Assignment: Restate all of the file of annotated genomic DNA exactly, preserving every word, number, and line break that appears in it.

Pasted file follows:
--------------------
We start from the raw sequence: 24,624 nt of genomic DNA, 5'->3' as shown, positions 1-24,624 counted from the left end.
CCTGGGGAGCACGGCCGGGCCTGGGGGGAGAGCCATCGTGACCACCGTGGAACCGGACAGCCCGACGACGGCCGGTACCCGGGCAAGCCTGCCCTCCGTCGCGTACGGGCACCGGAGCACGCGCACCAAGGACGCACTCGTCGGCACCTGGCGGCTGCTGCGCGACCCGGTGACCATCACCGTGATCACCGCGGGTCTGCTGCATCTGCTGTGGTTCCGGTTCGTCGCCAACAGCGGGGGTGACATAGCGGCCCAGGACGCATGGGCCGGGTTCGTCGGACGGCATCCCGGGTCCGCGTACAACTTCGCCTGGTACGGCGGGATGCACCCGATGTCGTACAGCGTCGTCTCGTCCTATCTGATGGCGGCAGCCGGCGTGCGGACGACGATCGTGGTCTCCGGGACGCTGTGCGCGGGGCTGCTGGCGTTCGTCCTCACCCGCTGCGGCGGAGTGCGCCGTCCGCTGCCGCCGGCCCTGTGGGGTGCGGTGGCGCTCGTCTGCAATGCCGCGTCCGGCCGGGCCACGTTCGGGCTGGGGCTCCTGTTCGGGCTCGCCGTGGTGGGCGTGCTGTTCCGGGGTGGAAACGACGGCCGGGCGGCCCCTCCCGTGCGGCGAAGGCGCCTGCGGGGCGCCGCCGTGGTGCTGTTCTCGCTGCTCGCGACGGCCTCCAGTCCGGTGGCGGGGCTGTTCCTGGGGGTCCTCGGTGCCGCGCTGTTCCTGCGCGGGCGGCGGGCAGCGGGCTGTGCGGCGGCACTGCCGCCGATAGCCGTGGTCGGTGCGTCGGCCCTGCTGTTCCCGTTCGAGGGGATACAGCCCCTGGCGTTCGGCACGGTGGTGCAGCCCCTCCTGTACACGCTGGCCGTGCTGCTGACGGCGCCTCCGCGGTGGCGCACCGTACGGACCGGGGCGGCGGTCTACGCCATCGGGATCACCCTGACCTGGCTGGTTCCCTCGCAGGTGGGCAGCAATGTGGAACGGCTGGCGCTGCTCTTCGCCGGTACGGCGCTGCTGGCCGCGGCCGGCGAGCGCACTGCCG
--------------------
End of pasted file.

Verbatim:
We start from the raw sequence: 24,624 nt of genomic DNA, 5'->3' as shown, positions 1-24,624 counted from the left end.
CCTGGGGAGCACGGCCGGGCCTGGGGGGAGAGCCATCGTGACCACCGTGGAACCGGACAGCCCGACGACGGCCGGTACCCGGGCAAGCCTGCCCTCCGTCGCGTACGGGCACCGGAGCACGCGCACCAAGGACGCACTCGTCGGCACCTGGCGGCTGCTGCGCGACCCGGTGACCATCACCGTGATCACCGCGGGTCTGCTGCATCTGCTGTGGTTCCGGTTCGTCGCCAACAGCGGGGGTGACATAGCGGCCCAGGACGCATGGGCCGGGTTCGTCGGACGGCATCCCGGGTCCGCGTACAACTTCGCCTGGTACGGCGGGATGCACCCGATGTCGTACAGCGTCGTCTCGTCCTATCTGATGGCGGCAGCCGGCGTGCGGACGACGATCGTGGTCTCCGGGACGCTGTGCGCGGGGCTGCTGGCGTTCGTCCTCACCCGCTGCGGCGGAGTGCGCCGTCCGCTGCCGCCGGCCCTGTGGGGTGCGGTGGCGCTCGTCTGCAATGCCGCGTCCGGCCGGGCCACGTTCGGGCTGGGGCTCCTGTTCGGGCTCGCCGTGGTGGGCGTGCTGTTCCGGGGTGGAAACGACGGCCGGGCGGCCCCTCCCGTGCGGCGAAGGCGCCTGCGGGGCGCCGCCGTGGTGCTGTTCTCGCTGCTCGCGACGGCCTCCAGTCCGGTGGCGGGGCTGTTCCTGGGGGTCCTCGGTGCCGCGCTGTTCCTGCGCGGGCGGCGGGCAGCGGGCTGTGCGGCGGCACTGCCGCCGATAGCCGTGGTCGGTGCGTCGGCCCTGCTGTTCCCGTTCGAGGGGATACAGCCCCTGGCGTTCGGCACGGTGGTGCAGCCCCTCCTGTACACGCTGGCCGTGCTGCTGACGGCGCCTCCGCGGTGGCGCACCGTACGGACCGGGGCGGCGGTCTACGCCATCGGGATCACCCTGACCTGGCTGGTTCCCTCGCAGGTGGGCAGCAATGTGGAACGGCTGGCGCTGCTCTTCGCCGGTACGGCGCTGCTGGCCGCGGCCGGCGAGCGCACTGCCG